A few months ago, I thrifted the cutest vintage white pants in the kid’s section for under $5. Whenever I find vintage pants in my size, I snag them immediately, even if they’re damaged, because I wear a very unique size.
At the store, I did notice some yellow discoloring on one of the pant legs, but this didn’t deter me from making a purchase. To me, slightly damaged items still have lots of value. Any item can be cleaned, repaired, or transformed. All it takes is a little time and creativity.
Stains and clothing flaws have an unwarranted stigma. The fashion industry has taught us that only perfect, seemingly unworn items are of value and worth wearing. Damaged pieces, even barely stained ones, are somehow worthless. In my view, this could be far from the truth. Our clothing tells stories about ourselves and our lives. The wear and tear provide a glimpse of human history and experience. To me, stains and holes relay that story. The holes don’t make clothing trash – they provide clothing an opportunity to be transformed and live even longer lives.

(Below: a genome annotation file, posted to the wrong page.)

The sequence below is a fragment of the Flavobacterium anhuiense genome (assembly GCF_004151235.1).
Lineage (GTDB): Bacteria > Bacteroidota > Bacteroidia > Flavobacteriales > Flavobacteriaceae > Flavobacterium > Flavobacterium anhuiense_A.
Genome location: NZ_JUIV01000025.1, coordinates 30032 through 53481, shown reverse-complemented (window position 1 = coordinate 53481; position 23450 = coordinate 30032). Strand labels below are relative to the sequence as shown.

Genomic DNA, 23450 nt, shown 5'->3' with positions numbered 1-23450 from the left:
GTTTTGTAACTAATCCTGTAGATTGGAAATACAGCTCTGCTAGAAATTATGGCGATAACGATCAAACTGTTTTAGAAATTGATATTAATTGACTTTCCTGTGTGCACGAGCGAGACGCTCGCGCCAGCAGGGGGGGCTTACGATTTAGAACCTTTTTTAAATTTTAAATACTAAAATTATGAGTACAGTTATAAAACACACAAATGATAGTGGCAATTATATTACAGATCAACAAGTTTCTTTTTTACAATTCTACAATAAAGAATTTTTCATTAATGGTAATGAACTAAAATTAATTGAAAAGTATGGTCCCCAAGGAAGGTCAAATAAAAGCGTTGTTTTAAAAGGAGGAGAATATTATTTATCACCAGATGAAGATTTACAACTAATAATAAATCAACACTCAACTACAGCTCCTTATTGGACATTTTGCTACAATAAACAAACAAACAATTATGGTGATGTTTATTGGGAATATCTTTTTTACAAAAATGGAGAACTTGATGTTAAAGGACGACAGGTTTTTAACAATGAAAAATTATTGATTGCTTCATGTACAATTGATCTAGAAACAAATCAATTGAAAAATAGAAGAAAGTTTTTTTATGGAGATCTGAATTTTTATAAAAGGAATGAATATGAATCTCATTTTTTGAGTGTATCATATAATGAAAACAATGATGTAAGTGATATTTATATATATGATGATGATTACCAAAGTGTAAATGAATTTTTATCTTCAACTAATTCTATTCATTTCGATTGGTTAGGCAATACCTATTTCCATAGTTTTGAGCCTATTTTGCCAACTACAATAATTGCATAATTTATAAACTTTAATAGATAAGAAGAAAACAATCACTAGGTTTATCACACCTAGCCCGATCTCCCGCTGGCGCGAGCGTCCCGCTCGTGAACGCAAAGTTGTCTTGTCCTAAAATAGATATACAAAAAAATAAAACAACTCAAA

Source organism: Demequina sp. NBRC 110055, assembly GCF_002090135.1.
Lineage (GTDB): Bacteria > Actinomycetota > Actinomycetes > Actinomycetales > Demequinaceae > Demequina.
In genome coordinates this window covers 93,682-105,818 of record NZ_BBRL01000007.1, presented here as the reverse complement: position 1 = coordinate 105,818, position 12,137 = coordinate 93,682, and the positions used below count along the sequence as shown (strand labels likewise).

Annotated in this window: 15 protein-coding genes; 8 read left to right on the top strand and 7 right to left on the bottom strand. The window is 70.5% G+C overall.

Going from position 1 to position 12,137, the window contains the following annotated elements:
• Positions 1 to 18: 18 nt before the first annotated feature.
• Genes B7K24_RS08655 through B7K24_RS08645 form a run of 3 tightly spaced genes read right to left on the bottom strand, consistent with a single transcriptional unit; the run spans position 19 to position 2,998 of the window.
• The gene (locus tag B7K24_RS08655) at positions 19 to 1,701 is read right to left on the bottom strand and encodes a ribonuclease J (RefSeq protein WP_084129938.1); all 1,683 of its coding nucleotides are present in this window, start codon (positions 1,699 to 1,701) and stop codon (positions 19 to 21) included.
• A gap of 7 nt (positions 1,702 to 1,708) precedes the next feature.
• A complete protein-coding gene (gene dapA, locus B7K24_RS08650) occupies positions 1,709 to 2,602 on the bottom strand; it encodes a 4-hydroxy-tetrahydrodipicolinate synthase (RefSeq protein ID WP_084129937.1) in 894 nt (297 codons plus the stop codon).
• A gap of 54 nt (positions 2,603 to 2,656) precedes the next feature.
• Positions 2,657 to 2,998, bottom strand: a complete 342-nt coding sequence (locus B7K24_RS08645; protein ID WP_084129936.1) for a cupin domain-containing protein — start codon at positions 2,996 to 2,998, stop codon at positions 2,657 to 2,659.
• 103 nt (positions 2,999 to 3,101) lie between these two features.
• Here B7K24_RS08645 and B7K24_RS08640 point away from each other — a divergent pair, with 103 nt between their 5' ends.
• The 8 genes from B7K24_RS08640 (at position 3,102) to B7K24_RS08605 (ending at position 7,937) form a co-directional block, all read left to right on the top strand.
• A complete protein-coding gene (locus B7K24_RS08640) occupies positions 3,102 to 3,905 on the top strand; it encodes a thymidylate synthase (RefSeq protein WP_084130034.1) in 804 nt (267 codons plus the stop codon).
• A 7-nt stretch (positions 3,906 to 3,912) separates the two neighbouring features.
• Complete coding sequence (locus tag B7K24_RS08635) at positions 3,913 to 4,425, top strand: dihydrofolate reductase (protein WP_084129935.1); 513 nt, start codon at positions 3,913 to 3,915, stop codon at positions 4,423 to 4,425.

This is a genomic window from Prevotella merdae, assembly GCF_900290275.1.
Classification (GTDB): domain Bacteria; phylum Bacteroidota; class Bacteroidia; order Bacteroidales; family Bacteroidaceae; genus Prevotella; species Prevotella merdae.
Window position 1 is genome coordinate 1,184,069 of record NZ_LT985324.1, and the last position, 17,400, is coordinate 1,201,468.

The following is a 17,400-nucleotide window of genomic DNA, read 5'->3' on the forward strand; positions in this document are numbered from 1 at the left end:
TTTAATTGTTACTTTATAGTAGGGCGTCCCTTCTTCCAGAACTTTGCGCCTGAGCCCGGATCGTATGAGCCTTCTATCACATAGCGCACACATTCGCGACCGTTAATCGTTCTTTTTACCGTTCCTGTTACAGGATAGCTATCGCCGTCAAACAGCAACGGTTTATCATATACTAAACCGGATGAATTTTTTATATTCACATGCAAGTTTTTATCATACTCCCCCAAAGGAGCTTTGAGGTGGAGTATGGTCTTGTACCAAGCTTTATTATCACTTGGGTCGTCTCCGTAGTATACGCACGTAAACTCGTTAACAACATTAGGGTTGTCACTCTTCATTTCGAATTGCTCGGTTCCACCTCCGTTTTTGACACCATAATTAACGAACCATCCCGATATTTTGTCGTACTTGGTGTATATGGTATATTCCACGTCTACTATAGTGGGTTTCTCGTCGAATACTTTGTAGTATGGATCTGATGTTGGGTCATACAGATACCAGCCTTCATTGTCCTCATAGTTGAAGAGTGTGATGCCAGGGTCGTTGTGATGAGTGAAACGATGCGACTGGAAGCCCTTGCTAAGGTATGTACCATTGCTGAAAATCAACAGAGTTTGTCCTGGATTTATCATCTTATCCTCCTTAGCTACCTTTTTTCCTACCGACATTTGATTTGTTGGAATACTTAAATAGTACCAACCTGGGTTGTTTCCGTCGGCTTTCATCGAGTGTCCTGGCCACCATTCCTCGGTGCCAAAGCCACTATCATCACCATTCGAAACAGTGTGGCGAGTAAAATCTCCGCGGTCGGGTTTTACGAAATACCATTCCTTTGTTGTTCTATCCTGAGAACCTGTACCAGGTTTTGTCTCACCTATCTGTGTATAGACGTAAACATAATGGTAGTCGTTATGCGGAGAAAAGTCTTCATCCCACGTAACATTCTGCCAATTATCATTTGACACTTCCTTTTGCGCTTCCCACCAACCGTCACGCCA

Anywho – I digress.
After careful brainstorming, I stenciled these pants with a vintage-inspired graphic pattern, harkening back to the show, Saved By The Bell. I love all things 1980s and 1990s, and found this DIY to be a perfect way to back tribute to that fashion history.
So I took a foam brush, paper, and craft paint, and painted away! To give this pair an even bolder pop, I opted to use both blue and pink paint for my stencils. Check out my Instagram at @petite_punk to see how they turned out. The front of the pants now has a blue pattern. The back is pink! Talk about a one-of-a-kind piece of clothing!
The next time you find stained pants that fit you like a glove at Goodwill. I urge you to take a moment to consider how you could transform them from just a perfect, although damaged, fit, to a showstopper that you made yourself.
To learn more about the stencil process used, visit this useful guide: https://www.instructables.com/id/Stencil-Painted-Denim-Jacket/
This post is adapted from an article that appeared in the Goodwill of Greater Washington blog. Read the full blog post.